Jonathan Lande is a historian, having earned his Ph.D. at Brown University. He teaches history at Purdue University and is writing Warriors, Rebels, and Runaways, a book on slaves who escaped bondage, joined the U.S. army, and deserted or rebelled to preserve their hard-won freedom during the Civil War.
Warriors, Rebels, and Runaways is under contract with Oxford University Press and has already received numerous awards. In 2019, the Society of American Historians awarded him the Allan Nevins Prize for the best dissertation in American history, and the American Society for Legal History awarded him the Cromwell Dissertation Prize for the best dissertation in American legal history. He has also received the Southern Historical Association’s Holmes Paper Prize and the African American Intellectual History Society’s Du Bois-Wells Paper Prize for portions of his research. A portion of the project was presented at the Civil War Institute’s summer conference and aired on C-SPAN. It can be viewed here.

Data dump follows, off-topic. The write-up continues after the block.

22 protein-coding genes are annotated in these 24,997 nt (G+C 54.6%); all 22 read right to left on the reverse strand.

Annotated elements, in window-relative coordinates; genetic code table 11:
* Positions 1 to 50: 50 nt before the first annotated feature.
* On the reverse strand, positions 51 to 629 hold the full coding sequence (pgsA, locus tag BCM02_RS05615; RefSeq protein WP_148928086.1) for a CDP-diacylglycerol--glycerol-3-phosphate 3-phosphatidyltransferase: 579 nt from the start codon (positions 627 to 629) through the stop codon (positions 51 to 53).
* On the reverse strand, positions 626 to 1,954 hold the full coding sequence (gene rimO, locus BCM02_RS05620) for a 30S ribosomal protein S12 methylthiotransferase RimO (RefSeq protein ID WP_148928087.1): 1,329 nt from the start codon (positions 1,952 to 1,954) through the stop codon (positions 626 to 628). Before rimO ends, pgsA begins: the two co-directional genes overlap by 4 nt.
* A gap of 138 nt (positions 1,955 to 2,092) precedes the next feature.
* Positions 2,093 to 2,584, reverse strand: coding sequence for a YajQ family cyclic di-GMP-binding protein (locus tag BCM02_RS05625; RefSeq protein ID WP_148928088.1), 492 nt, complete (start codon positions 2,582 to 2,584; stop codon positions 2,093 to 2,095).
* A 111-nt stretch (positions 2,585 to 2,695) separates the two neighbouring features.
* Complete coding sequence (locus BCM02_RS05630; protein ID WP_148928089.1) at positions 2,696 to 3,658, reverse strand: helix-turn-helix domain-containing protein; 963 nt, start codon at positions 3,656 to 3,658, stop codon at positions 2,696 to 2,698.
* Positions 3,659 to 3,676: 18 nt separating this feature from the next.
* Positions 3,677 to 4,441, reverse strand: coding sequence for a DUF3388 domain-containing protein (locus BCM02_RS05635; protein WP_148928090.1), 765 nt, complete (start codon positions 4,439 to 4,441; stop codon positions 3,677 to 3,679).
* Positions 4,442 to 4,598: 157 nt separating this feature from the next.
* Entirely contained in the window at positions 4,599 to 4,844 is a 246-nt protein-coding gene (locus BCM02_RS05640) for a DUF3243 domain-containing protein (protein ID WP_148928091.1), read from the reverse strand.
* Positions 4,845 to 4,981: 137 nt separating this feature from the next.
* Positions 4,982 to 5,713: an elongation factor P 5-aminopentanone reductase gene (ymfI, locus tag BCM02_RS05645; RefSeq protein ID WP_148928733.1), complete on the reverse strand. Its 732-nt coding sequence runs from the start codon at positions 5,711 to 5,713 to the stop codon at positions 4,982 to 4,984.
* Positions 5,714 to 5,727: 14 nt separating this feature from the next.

Jonathan is deeply committed to teaching. He was the Brown-Tougaloo Exchange Faculty Fellow, offering courses at Tougaloo College, and the Schwartz Fellow at the New-York Historical Society and the New School. Before joining the history department at Purdue, he taught at Weber State University. For his courses at Brown and Tougaloo, Brown awarded him the Presidential Award for Excellence in Teaching. At Weber State, he also developed a history course, which takes students to Gettysburg and other sites from the war, so students can learn about the experiences of the soldiers and civilians during the war, including the trauma of combat and the struggles of freedpeople amidst emancipation.
He has published articles and reviews in venues such as the Journal of American History, Journal of Southern History, Journal of Social History, Journal of African American History, and Civil War History. He contributed to From the Stacks, Muster, and Black Perspectives, the historical blogs of the New-York Historical Society, the Society of Civil War Historians, and the African American Intellectual History Society, respectively.